In a truly bizarre ruling (Ledbetter v. Goodyear), the Court said that a woman who believes she is being denied equal pay must file a complaint within 180 days after the first instance of discrimination occurs, even if it went on for years before she found out about it.
Lilly Ledbetter’s fight
Prior to that ruling, the law had been interpreted to mean women had 180 days to bring action from the time they learned about the discrimination (e.g. they had been paid less than men doing the same work for years but didn’t know it). The following letter excerpt from the plaintiff Lilly Ledbetter, says it all:
I’m a former employee of Goodyear Tire and Rubber Company. For close to two decades, I was paid less than my male coworkers – even though I was doing the same work they were, and doing it well. The company kept the discrimination quiet and I didn’t know about the pay gap until I got an anonymous note about it. Seeking to rectify this injustice, I brought Goodyear to court.
A jury found that Goodyear had discriminated and awarded me more than $3 million in damages. But Goodyear appealed my case all the way to the Supreme Court and got a reversal of the jury verdict by one vote. The Court said I should have filed my complaint within six months of the original act of discrimination — even though at the time I didn’t know the discrimination was happening, let alone have enough evidence to complain.
My case set a new and dangerous precedent. According to the Court, if pay discrimination isn’t challenged within six months, a company can pay a woman less than a man for the rest of the woman’s career. I wonder what other forms of discrimination the Supreme Court will permit in the future.
The Ledbetter case galvanized organized women’s groups and members of Congress to try and overcome the ruling. The Ledbetter Fair Pay Act, restoring the original intent of law as it had been interpreted for nearly 43 years, passed in 2009. Far from an easy or quick fix, this was only possible after to two years of advocacy and lobbying, an increase in the Democratic majority in both houses of Congress, and a new president who supported its passage. While the statute will help women who learn they are being discriminated against in bringing legal action, it will do nothing to prevent wage discrimination in the first place – it just gets us back to where we were over 40 years ago.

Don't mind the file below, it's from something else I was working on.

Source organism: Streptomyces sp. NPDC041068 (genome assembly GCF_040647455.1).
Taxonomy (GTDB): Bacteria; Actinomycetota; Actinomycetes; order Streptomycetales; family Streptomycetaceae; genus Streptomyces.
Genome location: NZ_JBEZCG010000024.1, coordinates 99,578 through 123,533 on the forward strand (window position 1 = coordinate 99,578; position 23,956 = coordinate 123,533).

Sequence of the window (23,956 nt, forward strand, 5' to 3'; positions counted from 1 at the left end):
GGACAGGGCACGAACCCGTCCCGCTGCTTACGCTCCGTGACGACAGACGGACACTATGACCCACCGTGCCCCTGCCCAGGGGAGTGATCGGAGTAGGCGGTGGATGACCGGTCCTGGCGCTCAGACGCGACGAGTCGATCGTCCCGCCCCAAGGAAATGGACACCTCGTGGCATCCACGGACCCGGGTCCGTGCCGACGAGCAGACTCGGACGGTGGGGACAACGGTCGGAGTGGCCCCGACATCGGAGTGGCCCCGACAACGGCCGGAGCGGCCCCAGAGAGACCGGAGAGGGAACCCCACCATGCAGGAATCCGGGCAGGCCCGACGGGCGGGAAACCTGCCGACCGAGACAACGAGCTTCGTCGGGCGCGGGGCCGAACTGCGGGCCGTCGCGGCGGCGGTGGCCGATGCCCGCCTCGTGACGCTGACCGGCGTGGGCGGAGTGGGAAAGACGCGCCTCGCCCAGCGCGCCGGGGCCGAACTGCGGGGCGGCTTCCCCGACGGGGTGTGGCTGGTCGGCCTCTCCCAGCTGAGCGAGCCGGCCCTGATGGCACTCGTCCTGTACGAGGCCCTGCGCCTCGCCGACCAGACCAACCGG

In another landmark decision in 2010, the Roberts Supreme Court ruled in Dukes v. Walmart that although women in the company may have been denied pay and promotions because of their gender, they could not sue as a class. The Court ruled that giving discretion to individual store managers, which can result in discrimination, did not constitute a company–wide discrimination policy (even though discrimination was the clear outcome of such a policy). Only the company–wide written anti–discrimination policy counted. It further ruled that the claims were not sufficiently similar to qualify as a class, since they came from different parts of the country and different stores. The decision has already had wide–ranging consequences, with many class action suits being thrown out by lower courts, citing Dukes.
Inability to sue as a class severely limits women’s options for redress from workplace discrimination. Each woman must go it alone or with only a small group of co–workers, hiring a lawyer for many thousands of dollars (class action lawyers sometimes work pro bono, but lawyers handling small suits do not). Low–wage female workers cannot afford this, and without the protection of a group, individuals are much more likely to experience retaliation for complaining in the first place.
Photo courtesy of the author